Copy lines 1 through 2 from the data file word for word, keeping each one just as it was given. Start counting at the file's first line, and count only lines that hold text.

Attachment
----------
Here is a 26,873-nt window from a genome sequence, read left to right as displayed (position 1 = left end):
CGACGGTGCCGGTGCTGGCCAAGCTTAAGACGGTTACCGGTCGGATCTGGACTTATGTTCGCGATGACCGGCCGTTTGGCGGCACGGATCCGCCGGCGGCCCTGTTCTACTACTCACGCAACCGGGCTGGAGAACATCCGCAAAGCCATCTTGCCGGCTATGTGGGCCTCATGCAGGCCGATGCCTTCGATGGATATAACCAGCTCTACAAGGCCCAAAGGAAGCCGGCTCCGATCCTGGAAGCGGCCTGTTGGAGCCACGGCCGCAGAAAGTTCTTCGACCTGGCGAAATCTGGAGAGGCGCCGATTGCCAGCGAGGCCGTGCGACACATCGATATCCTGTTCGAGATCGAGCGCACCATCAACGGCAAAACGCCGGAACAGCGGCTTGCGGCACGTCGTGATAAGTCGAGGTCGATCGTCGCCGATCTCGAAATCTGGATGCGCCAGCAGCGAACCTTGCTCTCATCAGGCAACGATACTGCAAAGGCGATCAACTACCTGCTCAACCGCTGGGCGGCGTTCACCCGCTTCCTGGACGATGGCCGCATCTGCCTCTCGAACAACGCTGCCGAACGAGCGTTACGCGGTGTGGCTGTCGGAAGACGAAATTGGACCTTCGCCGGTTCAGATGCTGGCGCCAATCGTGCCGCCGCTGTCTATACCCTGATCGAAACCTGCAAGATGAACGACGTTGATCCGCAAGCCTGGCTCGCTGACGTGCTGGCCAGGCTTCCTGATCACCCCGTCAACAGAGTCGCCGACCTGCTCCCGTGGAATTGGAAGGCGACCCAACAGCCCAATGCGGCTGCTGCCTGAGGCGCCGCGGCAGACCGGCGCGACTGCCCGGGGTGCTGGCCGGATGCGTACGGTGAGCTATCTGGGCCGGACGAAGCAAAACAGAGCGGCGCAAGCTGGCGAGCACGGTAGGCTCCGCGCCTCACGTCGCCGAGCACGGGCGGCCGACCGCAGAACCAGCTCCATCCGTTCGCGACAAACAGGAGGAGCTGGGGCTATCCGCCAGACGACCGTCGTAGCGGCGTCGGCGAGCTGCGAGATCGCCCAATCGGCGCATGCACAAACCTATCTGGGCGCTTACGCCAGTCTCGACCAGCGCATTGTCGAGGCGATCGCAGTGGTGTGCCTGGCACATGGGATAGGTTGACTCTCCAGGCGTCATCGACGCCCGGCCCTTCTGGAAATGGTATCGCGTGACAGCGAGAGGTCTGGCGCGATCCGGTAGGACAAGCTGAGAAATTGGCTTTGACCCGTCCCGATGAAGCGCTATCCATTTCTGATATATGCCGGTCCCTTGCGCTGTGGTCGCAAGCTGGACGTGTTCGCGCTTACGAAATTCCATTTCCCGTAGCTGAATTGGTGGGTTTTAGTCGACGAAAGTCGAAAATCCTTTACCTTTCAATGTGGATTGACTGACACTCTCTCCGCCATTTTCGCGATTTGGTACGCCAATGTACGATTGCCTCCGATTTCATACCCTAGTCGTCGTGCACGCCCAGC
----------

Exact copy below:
Here is a 26,873-nt window from a genome sequence, read left to right as displayed (position 1 = left end):
CGACGGTGCCGGTGCTGGCCAAGCTTAAGACGGTTACCGGTCGGATCTGGACTTATGTTCGCGATGACCGGCCGTTTGGCGGCACGGATCCGCCGGCGGCCCTGTTCTACTACTCACGCAACCGGGCTGGAGAACATCCGCAAAGCCATCTTGCCGGCTATGTGGGCCTCATGCAGGCCGATGCCTTCGATGGATATAACCAGCTCTACAAGGCCCAAAGGAAGCCGGCTCCGATCCTGGAAGCGGCCTGTTGGAGCCACGGCCGCAGAAAGTTCTTCGACCTGGCGAAATCTGGAGAGGCGCCGATTGCCAGCGAGGCCGTGCGACACATCGATATCCTGTTCGAGATCGAGCGCACCATCAACGGCAAAACGCCGGAACAGCGGCTTGCGGCACGTCGTGATAAGTCGAGGTCGATCGTCGCCGATCTCGAAATCTGGATGCGCCAGCAGCGAACCTTGCTCTCATCAGGCAACGATACTGCAAAGGCGATCAACTACCTGCTCAACCGCTGGGCGGCGTTCACCCGCTTCCTGGACGATGGCCGCATCTGCCTCTCGAACAACGCTGCCGAACGAGCGTTACGCGGTGTGGCTGTCGGAAGACGAAATTGGACCTTCGCCGGTTCAGATGCTGGCGCCAATCGTGCCGCCGCTGTCTATACCCTGATCGAAACCTGCAAGATGAACGACGTTGATCCGCAAGCCTGGCTCGCTGACGTGCTGGCCAGGCTTCCTGATCACCCCGTCAACAGAGTCGCCGACCTGCTCCCGTGGAATTGGAAGGCGACCCAACAGCCCAATGCGGCTGCTGCCTGAGGCGCCGCGGCAGACCGGCGCGACTGCCCGGGGTGCTGGCCGGATGCGTACGGTGAGCTATCTGGGCCGGACGAAGCAAAACAGAGCGGCGCAAGCTGGCGAGCACGGTAGGCTCCGCGCCTCACGTCGCCGAGCACGGGCGGCCGACCGCAGAACCAGCTCCATCCGTTCGCGACAAACAGGAGGAGCTGGGGCTATCCGCCAGACGACCGTCGTAGCGGCGTCGGCGAGCTGCGAGATCGCCCAATCGGCGCATGCACAAACCTATCTGGGCGCTTACGCCAGTCTCGACCAGCGCATTGTCGAGGCGATCGCAGTGGTGTGCCTGGCACATGGGATAGGTTGACTCTCCAGGCGTCATCGACGCCCGGCCCTTCTGGAAATGGTATCGCGTGACAGCGAGAGGTCTGGCGCGATCCGGTAGGACAAGCTGAGAAATTGGCTTTGACCCGTCCCGATGAAGCGCTATCCATTTCTGATATATGCCGGTCCCTTGCGCTGTGGTCGCAAGCTGGACGTGTTCGCGCTTACGAAATTCCATTTCCCGTAGCTGAATTGGTGGGTTTTAGTCGACGAAAGTCGAAAATCCTTTACCTTTCAATGTGGATTGACTGACACTCTCTCCGCCATTTTCGCGATTTGGTACGCCAATGTACGATTGCCTCCGATTTCATACCCTAGTCGTCGTGCACGCCCAGC